Reports available for team development include the Self-Perception Inventory Report, Self-Perception plus Observer Report, Working Relationships Report and Team Report (with or without observer input, with or without disclosure of observer names). These reports, along with a series of workshops, 1:1 feedback sessions and a combination of team activities, are customised to meet your requirements to afford you and your team with true insight into the application of team role theory within your own work context. We use your real-life situations; past experience, current issues and future plans, to interpret the reports and use the insights generated through discussion and interaction, to give you the skills to make practical use of the knowledge gained in the process.

When you are embarking on design of a new team, Belbin team role theory and Interplace offer a potent combination of information and tools to assist you in making the right choices in terms of team numbers, capabilities, behaviours and culture. Along with the understanding of which team roles will best suit the remit of the team, the Job Requirements Inventory and Job Observer Assessment make a major contribution to job design and targeted recruitment (whether internal or external).

If you are experiencing trouble within a team, the Team Report and Working Relationships Report will be most valuable in pinning down problem areas in team role terms – providing a level of ‘depersonalisation’ to the problems, assisting by offering a common language focused on behaviours rather than the person, and proving you with direct guidance for addressing the problem at the individual, relationship and overall team levels.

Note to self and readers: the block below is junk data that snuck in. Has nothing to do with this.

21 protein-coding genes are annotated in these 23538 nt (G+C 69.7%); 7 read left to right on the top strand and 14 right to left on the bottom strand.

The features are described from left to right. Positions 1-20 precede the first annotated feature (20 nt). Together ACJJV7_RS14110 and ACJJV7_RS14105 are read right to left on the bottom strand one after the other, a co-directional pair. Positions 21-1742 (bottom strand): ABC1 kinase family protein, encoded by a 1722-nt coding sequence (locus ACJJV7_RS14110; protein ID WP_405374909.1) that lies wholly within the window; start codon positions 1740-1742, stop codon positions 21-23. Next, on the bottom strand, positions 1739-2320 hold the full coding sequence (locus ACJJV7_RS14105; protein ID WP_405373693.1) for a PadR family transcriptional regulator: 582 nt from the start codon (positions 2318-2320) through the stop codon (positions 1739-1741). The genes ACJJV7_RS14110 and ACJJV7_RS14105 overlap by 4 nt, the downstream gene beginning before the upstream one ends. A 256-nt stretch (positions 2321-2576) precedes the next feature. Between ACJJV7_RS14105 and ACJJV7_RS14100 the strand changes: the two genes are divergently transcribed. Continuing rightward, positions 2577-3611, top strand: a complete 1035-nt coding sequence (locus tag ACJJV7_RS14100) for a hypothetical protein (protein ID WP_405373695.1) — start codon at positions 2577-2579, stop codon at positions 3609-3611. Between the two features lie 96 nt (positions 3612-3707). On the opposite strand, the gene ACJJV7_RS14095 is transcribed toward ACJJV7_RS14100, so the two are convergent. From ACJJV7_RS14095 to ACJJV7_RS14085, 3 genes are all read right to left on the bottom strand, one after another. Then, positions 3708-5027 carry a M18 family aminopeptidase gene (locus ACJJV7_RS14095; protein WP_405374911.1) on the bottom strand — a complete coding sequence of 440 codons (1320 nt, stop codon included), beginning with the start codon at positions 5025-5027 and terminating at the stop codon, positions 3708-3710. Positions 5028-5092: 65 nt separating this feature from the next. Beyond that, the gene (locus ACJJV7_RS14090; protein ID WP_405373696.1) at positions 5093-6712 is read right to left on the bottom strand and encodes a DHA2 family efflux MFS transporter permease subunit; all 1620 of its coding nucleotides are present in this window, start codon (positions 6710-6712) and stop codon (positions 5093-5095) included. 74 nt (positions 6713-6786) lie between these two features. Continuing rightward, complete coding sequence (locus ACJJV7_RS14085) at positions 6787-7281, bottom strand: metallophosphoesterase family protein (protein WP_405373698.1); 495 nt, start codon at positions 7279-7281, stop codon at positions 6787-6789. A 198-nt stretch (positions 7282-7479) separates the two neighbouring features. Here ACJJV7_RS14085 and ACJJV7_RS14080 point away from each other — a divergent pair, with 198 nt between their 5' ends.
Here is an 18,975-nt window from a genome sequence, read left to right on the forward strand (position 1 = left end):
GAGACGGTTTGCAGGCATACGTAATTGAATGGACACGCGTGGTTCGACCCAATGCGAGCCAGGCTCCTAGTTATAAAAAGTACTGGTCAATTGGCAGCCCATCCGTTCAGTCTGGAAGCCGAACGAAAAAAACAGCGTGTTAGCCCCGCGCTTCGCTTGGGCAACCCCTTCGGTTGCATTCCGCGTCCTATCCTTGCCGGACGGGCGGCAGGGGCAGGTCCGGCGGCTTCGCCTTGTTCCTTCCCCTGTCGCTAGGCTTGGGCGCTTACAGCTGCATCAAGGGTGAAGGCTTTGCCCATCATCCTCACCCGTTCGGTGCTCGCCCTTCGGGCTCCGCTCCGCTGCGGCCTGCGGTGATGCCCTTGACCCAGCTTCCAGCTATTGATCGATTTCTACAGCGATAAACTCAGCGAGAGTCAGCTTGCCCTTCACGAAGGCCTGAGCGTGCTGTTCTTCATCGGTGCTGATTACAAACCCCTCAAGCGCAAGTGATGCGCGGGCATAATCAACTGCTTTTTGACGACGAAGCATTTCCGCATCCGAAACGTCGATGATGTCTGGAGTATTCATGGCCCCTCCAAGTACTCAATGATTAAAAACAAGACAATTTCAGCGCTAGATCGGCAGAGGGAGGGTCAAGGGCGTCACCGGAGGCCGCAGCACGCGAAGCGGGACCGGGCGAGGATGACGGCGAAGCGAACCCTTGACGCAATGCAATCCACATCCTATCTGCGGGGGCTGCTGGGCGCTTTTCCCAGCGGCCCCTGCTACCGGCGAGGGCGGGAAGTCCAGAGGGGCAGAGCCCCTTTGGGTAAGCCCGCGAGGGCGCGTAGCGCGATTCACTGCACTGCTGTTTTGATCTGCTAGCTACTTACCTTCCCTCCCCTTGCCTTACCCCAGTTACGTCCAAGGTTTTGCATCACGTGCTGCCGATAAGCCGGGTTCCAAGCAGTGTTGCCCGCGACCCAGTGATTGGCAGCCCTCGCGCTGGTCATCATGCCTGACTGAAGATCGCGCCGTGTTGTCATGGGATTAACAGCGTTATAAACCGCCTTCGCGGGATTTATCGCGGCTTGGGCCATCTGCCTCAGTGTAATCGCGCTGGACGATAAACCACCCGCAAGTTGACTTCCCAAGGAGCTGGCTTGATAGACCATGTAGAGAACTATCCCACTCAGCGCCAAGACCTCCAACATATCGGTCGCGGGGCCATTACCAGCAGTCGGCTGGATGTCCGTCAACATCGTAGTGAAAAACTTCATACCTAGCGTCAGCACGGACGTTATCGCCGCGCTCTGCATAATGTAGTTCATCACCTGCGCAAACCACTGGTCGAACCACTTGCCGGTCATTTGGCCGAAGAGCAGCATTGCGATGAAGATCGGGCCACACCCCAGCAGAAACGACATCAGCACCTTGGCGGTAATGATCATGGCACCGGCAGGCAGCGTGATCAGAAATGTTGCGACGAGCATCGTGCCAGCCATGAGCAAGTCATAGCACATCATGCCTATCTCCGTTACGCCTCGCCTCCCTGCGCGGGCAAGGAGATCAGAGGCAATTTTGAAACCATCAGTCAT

Where you are looking to develop your team – to elevate its performance, team role theory will give you both the insight and practical actions to make a real difference, as well as measure the improvements that your agreed changes make.

Case Study

Building the performance of teams in a new branch

Changes in roles and accountabilities following a re-structure were posing challenges to new managers and their teams. The executive could see opportunities to improve working relationships and team performance, and wanted a framework to stimulate improvement over time.

Action

After an orientation meeting to explain the approach to directors, an information session on BELBIN® team roles was held for directors and managers by video-conference. Individuals then completed their Self-Perception Inventory on-line and 1:1 feedback was provided to each person by phone. Observers for each participant were agreed and after those had been completed, further individual and team reports were produced. An initial feedback session with directors was followed up with a one day off-site for the branch leaders where all participants received and reviewed that reports, and completed activities on their personal results and their team results.

End result

Action plans for team development, drafted on the day of the workshop, were finalised by directors and used to further team development. Debriefs and complimentary follow up support were provided by the consultant.